Re­liv­ing our past

Com­mit­tee rec­om­mends new clinic: Cot­tage Hos­pi­tal Plan Ve­toed This ar­ti­cle was orig­i­nally pub­lished in the Sept 18th, 1985 edi­tion of The South­ern Gazette.

The Southern Gazette - - EDITORIAL -

The Grand Bank Hos­pi­tal Preser­va­tion Com­mit­tee has rec­om­mended to coun­cil that the Town ac­cept the pro­posal from the pro­vin­cial Depart­ment of Health to close the Cot­tage Hos­pi­tal there and build a new med­i­cal clinic ad­ja­cent to the Blue Crest Se­nior Cit­i­zens Home.

The Com­mit­tee met with coun­cil last week to out­line its rea­sons for the rec­om­men­da­tion. How­ever, the coun­cil did not of­fer any of­fi­cial sup­port or sanc­tion of the rec­om­men­da­tion but did ap­prove a mo­tion to al­low the Com­mit­tee to con­tinue ne­go­ti­a­tions with Gov­ern­ment for im­proved med­i­cal ser­vices in the Town.

Al­though the town coun­cil have set up the Com­mit­tee as an arm of coun­cil with Mayor Max Snook as chair­man, Mayor Snook said he did not sup­port the rec­om­men­da­tion of the Com­mit­tee pointing out there was noth­ing con­crete yet on the Depart­ment of Health’s pro­posal. He said the pro­posal was just an ini­tial one adding “I’m not say­ing it won’t come. It’s dif­fi­cult ac­cept­ing though, with­out be­ing writ­ten down.”

The coun­cil was dis­turbed at the Com­mit­tee’s al­most to­tal ac­cep­tance of the ver­bal sug­ges­tions from Deputy Health Min­is­ter Am­brose Hearn dur­ing a meet­ing in July. Com­mit­tee mem­ber Frank Crews, also chair­man of the Board of Direc­tors of the Blue Crest Home, act­ing as spokesper­son for the com­mit­tee read a let­ter out­lin­ing its stand to coun­cil.

Mr. Crews pointed out that ini­tially the Com­mit­tee was asked to pre­pare a a brief to present to the Gov­ern­ment in sup­port of its orig­i­nal stand to have the Cot­tage Hos­pi­tal re­main as is and even up­graded. The brief was a re­ac­tion to the Gov­ern­ment’s de­ci­sion to build a Burin Penin­sula re­gional hos­pi­tal in Burin with in­di­ca­tions hos­pi­tals at Grand Bank and St. Lawrence would be closed or at best down­graded in their ser­vices of­fered.

The Com­mit­tee’s brief to the Depart­ment of Health of­fered sev­eral al­ter­na­tives to pos­si­ble clo­sure. Crews said the meet­ing with Mr. Hearn re­sulted in a pro­posal that was “very sim­i­lar” to the re­quests in the Com­mit­tee’s brief.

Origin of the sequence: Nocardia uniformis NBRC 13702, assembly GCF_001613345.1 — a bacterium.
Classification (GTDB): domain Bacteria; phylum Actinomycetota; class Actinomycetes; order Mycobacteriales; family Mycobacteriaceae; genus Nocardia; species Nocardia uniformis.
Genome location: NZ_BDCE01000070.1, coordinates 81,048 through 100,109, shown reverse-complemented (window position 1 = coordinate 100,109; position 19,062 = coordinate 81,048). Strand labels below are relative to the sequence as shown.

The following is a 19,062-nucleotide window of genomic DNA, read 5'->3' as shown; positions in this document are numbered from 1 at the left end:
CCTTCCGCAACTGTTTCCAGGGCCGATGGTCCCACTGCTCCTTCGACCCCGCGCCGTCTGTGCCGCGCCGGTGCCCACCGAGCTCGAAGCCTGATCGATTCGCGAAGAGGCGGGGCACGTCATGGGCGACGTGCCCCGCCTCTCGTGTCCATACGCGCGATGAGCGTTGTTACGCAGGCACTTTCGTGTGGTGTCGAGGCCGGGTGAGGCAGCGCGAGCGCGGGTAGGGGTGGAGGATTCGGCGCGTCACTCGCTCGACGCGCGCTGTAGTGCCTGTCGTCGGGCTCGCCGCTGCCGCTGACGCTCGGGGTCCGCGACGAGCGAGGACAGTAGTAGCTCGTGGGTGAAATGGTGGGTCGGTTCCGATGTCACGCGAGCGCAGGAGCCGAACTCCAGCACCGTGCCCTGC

The Depart­ment’s pro­posal called for a new med­i­cal clinic to be built near the Blue Crest Home to ser­vice the needs of out­pa­tients; lab­o­ra­tory and x-ray fa­cil­i­ties be placed in the clinic; an equipped emer­gency room be part of the new fa­cil­ity; the am­bu­lance ser­vice re­main in­tact at­tached to the new clinic; twenty beds be pro­vided for chronic care elderly peo­ple and the present hos­pi­tal be closed.

Also in­cluded are pal­lia­tive care rooms for the ter­mi­nally ill and the main­tain­ing of a de­liv­ery room to al­low for ba­bies to be born in their own home area. As well, a day care and respite care pro­gram is in­cluded in the pro­gram for the elderly which is sim­i­lar to the Com­mit­tee’s re­quest for a ‘com­mu­nity sup­port pro­gram’ for se­nior cit­i­zens.

In ad­di­tion to hav­ing the new clinic at­tached to the Se­niors Home, the Depart­ment wants the present Blue Crest Home’s Board of Direc­tors to form the nu­cleus of a Board to over­see the new fa­cil­ity. It rea­sons the present Board al­ready had area rep­re­sen­ta­tion and the Com­mit­tee feels this could eas­ily be ex­panded to take in all the area ser­viced by the Hos­pi­tal from Gar­nish to La­ma­line.

The Board of Direc­tors of the Blue Crest Home has al­ready in­formed the Depart­ment of its ac­cep­tance of the pro­posed new ar­range­ment.

Hearn stated a Burin Penin­sula phys­io­ther­a­pist and di­eti­tian, based in Burin in spe­cial­ist prac­tice, could use the new clinic when vis­it­ing the Grand Bank area.